Wednesday, March 12, 2014

Tip of the Week--The Weight/Depth Paradox

Three things that dictate the depth of your nymph rig are weight, length of leader, and water conditions. Obviously, if you have a longer leader, you'll get deeper and if you put more weight on it...yep--deeper. But it's not just getting deeper; it's getting deeper quicker and if you're fishing a faster riffle, that might be something to consider.

Water level and the strength of current has a lot to do with how long your leader is and how much weight you add to the rig to get it down. Sometimes you're fishing grass flats, sometimes slow deep runs, sometimes seems and sometimes riffles. When I first started guiding, I had no idea how to nymph fish. I didn't totally get the relationship between weight and depth and didn't really know how to read it. I had overheard a conversation in the shop that the employee was having with a customer where he said that the general rule of thumb was that the depth of your leader between the flies and the indicator should be about one-and-a-half times the depth of the water you are fishing.

"Ok, but what about weight?" the guy asked. "When should I add a split?"

"Well," the employee said, "You should be deep enough and heavy enough to bump bottom every so often but not get hung up on it every time."

I think that's a really good general rule of thumb and you'll get fish a lot of the time but there are a lot of variations of the nymph rig that can turn a tough day, or even a good day into an epic one.

I first started really thinking about all this in my first season as a guide, sitting at the bar listening to a couple outfitters discussing it. The debate revolved around either lengthening the rig up to gain depth having it ride more horizontal, gently riding the current or dropping a lot of weight and hanging the rig straight down from the indicator. The reality is, is that both work in different conditions.

If you're fishing the grass-flats, you want just enough weight and a little more length so the rig gets down to the grass but then skims over it. If you're fishing hard seems, you may want to shorten it up but drop more weight so the rig drops straight down and rides right on the edge. And there are a ton of conditions in-between.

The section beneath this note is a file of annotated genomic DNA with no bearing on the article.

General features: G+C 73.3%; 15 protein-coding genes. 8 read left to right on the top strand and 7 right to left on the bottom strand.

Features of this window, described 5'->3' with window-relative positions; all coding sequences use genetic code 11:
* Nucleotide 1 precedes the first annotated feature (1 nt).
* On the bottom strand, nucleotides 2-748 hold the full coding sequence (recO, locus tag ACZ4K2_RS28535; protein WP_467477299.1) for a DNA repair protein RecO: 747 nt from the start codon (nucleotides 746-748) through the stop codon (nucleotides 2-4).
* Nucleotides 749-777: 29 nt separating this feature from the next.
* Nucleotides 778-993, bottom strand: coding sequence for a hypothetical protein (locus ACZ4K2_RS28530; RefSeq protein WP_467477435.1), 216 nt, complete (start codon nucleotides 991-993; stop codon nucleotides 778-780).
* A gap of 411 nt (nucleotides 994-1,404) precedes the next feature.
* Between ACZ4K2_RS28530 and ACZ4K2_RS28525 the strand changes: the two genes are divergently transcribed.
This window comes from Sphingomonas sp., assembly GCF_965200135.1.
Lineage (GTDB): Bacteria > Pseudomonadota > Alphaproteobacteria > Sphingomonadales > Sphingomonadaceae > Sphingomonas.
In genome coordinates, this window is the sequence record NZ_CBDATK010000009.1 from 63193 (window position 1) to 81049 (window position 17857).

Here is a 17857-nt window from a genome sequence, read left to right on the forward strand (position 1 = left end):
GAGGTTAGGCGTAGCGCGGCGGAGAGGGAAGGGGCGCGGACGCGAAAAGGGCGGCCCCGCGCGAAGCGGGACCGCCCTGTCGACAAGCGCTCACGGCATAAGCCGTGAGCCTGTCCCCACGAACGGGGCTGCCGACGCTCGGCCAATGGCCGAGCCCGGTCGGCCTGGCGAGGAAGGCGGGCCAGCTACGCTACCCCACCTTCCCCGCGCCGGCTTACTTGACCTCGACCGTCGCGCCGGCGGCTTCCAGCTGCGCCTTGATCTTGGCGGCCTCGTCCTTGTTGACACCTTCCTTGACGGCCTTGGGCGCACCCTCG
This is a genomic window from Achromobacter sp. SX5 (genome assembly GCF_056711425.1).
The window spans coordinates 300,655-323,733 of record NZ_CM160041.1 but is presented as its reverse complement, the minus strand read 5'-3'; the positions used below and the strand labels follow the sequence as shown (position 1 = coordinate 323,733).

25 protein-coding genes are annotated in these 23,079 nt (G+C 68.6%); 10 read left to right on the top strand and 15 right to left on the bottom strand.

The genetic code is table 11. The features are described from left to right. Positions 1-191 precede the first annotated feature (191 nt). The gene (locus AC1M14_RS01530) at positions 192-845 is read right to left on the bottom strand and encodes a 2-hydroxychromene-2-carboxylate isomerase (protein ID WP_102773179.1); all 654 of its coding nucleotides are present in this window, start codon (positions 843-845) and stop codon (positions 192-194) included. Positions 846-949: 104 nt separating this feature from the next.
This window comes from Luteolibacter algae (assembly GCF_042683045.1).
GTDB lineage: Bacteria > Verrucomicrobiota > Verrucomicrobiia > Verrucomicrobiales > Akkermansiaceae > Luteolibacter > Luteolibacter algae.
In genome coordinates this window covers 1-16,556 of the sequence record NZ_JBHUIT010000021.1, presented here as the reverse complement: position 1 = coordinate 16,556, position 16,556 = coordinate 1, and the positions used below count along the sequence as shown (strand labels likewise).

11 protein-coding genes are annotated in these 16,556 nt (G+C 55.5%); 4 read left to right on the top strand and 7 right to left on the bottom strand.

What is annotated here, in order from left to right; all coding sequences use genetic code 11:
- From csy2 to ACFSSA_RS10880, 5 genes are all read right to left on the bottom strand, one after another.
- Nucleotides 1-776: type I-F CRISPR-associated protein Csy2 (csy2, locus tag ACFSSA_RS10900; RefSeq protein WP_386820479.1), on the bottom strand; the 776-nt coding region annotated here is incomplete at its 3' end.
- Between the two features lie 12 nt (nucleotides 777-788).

A year after listening to that "great debate" in the bar, my clients and I sought out shelter in the mouth of a railroad tunnel as this hail storm hit us. As the cloud passed, we walked out to the edge of the bank, still standing on the tracks, and looked down into the seem that was just below us. About a half dozen huge browns were suspended about three feet below the surface gulping nymphs that were either swimming up from the bottom or more than likely, they were bugs that were nocked down and now trapped in the seem. These browns were moving back and forth in the seem just chowing but they weren't really moving vertically.

We shortening our rigs up, added three bb's and rowed up-stream. We slid across the river just up from the seem and got into a good position for my guys to cast in-line with the seem. As we drifted into it the guy in the front hooked up on a huge brown and as his fish dove into the deep pool off the bank the guy in the back hooked up. We slid back across the river into the soft water and landed the fish. Of course, we did it again with similar results and then kept rowing back to that seem until another boat approached.

As the other boat drifted through, they didn't hook up and one of my guys said surprisingly, "Huh, they didn't get anything."

"It's depth and weight," I said. "You're flies are hanging right in front of their noses because it's short enough to suspend at the right depth but heavy enough to sit right in the zone."

"It makes that much difference?" he asked.

"You want to do it again?"

"Absolutely!" he said and with that we rowed back across and educated a couple more.

Keep 'em where they live...

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